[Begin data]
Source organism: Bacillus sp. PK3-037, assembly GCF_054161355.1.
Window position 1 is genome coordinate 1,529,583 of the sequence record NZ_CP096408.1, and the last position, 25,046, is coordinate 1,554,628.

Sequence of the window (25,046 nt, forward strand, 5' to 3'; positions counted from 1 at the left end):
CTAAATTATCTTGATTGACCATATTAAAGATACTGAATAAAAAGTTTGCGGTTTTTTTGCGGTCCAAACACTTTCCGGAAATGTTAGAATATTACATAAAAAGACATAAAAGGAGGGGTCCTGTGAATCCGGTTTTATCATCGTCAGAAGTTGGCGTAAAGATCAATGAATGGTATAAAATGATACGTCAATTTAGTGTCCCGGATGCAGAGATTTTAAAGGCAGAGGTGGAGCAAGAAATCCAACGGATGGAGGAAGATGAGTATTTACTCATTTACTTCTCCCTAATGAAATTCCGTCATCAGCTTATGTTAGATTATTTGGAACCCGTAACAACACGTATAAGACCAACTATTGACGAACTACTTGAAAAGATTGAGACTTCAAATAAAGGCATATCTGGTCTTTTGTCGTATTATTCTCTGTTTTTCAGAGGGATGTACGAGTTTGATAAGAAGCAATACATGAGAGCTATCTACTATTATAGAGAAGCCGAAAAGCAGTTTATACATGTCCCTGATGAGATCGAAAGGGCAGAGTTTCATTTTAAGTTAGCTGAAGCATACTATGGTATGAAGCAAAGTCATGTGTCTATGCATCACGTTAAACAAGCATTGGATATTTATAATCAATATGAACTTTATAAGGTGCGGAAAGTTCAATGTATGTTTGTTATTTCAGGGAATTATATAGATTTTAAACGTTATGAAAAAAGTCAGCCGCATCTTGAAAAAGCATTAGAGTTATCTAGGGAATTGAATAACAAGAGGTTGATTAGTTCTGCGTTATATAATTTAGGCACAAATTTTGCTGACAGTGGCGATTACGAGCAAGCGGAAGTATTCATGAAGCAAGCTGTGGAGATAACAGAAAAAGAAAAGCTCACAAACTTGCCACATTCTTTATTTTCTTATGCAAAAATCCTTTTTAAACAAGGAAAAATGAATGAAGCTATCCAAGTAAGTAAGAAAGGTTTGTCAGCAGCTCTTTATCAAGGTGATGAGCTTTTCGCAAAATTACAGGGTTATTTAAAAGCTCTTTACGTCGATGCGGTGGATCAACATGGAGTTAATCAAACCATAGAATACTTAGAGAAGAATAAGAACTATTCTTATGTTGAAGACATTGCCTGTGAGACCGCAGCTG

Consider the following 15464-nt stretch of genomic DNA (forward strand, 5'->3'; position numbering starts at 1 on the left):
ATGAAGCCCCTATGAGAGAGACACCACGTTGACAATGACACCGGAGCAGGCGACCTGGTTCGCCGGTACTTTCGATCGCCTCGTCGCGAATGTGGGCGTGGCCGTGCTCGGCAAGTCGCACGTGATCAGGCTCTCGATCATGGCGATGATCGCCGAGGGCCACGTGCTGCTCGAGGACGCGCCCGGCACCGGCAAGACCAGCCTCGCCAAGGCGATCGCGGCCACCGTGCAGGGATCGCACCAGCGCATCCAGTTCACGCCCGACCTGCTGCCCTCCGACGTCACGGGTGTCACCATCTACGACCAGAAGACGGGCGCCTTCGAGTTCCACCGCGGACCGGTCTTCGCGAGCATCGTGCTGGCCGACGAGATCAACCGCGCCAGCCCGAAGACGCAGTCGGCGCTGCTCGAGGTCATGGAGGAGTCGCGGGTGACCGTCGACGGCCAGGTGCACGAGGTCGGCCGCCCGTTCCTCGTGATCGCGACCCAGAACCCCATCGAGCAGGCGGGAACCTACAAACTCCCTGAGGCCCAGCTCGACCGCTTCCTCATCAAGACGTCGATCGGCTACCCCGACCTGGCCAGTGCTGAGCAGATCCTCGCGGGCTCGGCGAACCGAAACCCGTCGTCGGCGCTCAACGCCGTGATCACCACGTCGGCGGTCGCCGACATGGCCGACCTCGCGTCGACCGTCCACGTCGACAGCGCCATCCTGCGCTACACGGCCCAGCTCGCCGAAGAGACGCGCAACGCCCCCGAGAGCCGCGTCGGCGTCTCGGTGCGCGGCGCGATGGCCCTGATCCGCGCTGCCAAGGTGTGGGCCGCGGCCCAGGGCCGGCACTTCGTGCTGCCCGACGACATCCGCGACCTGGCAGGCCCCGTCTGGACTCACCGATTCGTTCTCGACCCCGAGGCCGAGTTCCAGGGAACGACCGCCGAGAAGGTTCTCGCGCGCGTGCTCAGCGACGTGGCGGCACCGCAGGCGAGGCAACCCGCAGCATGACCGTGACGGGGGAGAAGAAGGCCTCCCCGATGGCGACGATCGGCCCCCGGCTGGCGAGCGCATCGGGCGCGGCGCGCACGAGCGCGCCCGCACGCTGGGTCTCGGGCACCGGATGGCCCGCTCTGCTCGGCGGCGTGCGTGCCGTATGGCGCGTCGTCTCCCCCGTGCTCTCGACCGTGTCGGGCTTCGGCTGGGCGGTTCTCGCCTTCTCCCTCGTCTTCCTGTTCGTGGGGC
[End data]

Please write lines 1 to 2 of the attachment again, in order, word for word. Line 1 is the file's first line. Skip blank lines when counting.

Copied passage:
Source organism: Bacillus sp. PK3-037, assembly GCF_054161355.1.
Window position 1 is genome coordinate 1,529,583 of the sequence record NZ_CP096408.1, and the last position, 25,046, is coordinate 1,554,628.